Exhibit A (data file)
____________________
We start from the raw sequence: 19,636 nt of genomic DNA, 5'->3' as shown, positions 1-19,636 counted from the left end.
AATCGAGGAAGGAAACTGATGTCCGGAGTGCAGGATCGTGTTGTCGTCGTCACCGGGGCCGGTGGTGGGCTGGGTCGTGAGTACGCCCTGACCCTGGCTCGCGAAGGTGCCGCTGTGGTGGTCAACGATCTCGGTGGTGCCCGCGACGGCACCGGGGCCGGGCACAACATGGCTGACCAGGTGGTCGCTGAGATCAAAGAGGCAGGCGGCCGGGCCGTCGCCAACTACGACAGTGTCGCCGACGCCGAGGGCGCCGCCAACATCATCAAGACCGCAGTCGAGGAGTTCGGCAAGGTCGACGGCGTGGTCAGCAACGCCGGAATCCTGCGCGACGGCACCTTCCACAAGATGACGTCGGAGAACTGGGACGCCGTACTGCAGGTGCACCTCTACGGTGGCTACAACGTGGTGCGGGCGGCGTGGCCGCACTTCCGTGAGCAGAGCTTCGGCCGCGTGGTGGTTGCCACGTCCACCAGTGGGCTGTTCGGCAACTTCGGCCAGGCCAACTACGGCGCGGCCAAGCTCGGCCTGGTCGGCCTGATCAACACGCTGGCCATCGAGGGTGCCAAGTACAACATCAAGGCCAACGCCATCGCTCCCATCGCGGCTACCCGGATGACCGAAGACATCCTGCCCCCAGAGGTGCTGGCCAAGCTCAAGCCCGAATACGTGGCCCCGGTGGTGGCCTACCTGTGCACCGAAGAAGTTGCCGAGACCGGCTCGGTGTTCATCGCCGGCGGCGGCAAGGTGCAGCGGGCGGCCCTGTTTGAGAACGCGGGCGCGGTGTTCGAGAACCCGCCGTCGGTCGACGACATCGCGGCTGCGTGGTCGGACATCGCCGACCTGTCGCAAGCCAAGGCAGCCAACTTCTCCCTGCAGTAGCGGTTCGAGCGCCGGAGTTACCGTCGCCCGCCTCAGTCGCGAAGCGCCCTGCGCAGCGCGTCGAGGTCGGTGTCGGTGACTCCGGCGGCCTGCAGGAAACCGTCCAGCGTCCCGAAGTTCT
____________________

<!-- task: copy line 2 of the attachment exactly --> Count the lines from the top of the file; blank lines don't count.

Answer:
AATCGAGGAAGGAAACTGATGTCCGGAGTGCAGGATCGTGTTGTCGTCGTCACCGGGGCCGGTGGTGGGCTGGGTCGTGAGTACGCCCTGACCCTGGCTCGCGAAGGTGCCGCTGTGGTGGTCAACGATCTCGGTGGTGCCCGCGACGGCACCGGGGCCGGGCACAACATGGCTGACCAGGTGGTCGCTGAGATCAAAGAGGCAGGCGGCCGGGCCGTCGCCAACTACGACAGTGTCGCCGACGCCGAGGGCGCCGCCAACATCATCAAGACCGCAGTCGAGGAGTTCGGCAAGGTCGACGGCGTGGTCAGCAACGCCGGAATCCTGCGCGACGGCACCTTCCACAAGATGACGTCGGAGAACTGGGACGCCGTACTGCAGGTGCACCTCTACGGTGGCTACAACGTGGTGCGGGCGGCGTGGCCGCACTTCCGTGAGCAGAGCTTCGGCCGCGTGGTGGTTGCCACGTCCACCAGTGGGCTGTTCGGCAACTTCGGCCAGGCCAACTACGGCGCGGCCAAGCTCGGCCTGGTCGGCCTGATCAACACGCTGGCCATCGAGGGTGCCAAGTACAACATCAAGGCCAACGCCATCGCTCCCATCGCGGCTACCCGGATGACCGAAGACATCCTGCCCCCAGAGGTGCTGGCCAAGCTCAAGCCCGAATACGTGGCCCCGGTGGTGGCCTACCTGTGCACCGAAGAAGTTGCCGAGACCGGCTCGGTGTTCATCGCCGGCGGCGGCAAGGTGCAGCGGGCGGCCCTGTTTGAGAACGCGGGCGCGGTGTTCGAGAACCCGCCGTCGGTCGACGACATCGCGGCTGCGTGGTCGGACATCGCCGACCTGTCGCAAGCCAAGGCAGCCAACTTCTCCCTGCAGTAGCGGTTCGAGCGCCGGAGTTACCGTCGCCCGCCTCAGTCGCGAAGCGCCCTGCGCAGCGCGTCGAGGTCGGTGTCGGTGACTCCGGCGGCCTGCAGGAAACCGTCCAGCGTCCCGAAGTTCT